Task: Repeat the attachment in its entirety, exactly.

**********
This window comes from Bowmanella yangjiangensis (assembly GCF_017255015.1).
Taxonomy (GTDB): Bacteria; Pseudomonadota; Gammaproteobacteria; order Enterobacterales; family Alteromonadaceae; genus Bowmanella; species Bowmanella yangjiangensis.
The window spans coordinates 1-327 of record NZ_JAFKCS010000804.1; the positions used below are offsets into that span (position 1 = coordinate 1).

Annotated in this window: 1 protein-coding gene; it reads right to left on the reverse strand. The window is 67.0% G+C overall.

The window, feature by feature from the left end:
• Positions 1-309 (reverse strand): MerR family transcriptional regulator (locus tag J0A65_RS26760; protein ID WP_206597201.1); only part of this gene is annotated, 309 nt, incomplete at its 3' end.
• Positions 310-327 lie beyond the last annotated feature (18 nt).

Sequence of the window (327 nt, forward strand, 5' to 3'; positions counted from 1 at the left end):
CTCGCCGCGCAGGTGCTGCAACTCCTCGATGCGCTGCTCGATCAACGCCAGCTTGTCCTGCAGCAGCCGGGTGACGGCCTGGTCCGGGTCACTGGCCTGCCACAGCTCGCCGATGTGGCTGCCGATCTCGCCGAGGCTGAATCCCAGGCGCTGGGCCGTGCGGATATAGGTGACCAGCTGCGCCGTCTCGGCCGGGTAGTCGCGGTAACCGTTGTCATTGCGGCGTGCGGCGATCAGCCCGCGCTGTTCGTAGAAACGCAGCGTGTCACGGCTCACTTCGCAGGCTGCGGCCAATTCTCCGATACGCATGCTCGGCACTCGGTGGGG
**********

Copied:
This window comes from Bowmanella yangjiangensis (assembly GCF_017255015.1).
Taxonomy (GTDB): Bacteria; Pseudomonadota; Gammaproteobacteria; order Enterobacterales; family Alteromonadaceae; genus Bowmanella; species Bowmanella yangjiangensis.
The window spans coordinates 1-327 of record NZ_JAFKCS010000804.1; the positions used below are offsets into that span (position 1 = coordinate 1).

Annotated in this window: 1 protein-coding gene; it reads right to left on the reverse strand. The window is 67.0% G+C overall.

The window, feature by feature from the left end:
• Positions 1-309 (reverse strand): MerR family transcriptional regulator (locus tag J0A65_RS26760; protein ID WP_206597201.1); only part of this gene is annotated, 309 nt, incomplete at its 3' end.
• Positions 310-327 lie beyond the last annotated feature (18 nt).

Sequence of the window (327 nt, forward strand, 5' to 3'; positions counted from 1 at the left end):
CTCGCCGCGCAGGTGCTGCAACTCCTCGATGCGCTGCTCGATCAACGCCAGCTTGTCCTGCAGCAGCCGGGTGACGGCCTGGTCCGGGTCACTGGCCTGCCACAGCTCGCCGATGTGGCTGCCGATCTCGCCGAGGCTGAATCCCAGGCGCTGGGCCGTGCGGATATAGGTGACCAGCTGCGCCGTCTCGGCCGGGTAGTCGCGGTAACCGTTGTCATTGCGGCGTGCGGCGATCAGCCCGCGCTGTTCGTAGAAACGCAGCGTGTCACGGCTCACTTCGCAGGCTGCGGCCAATTCTCCGATACGCATGCTCGGCACTCGGTGGGG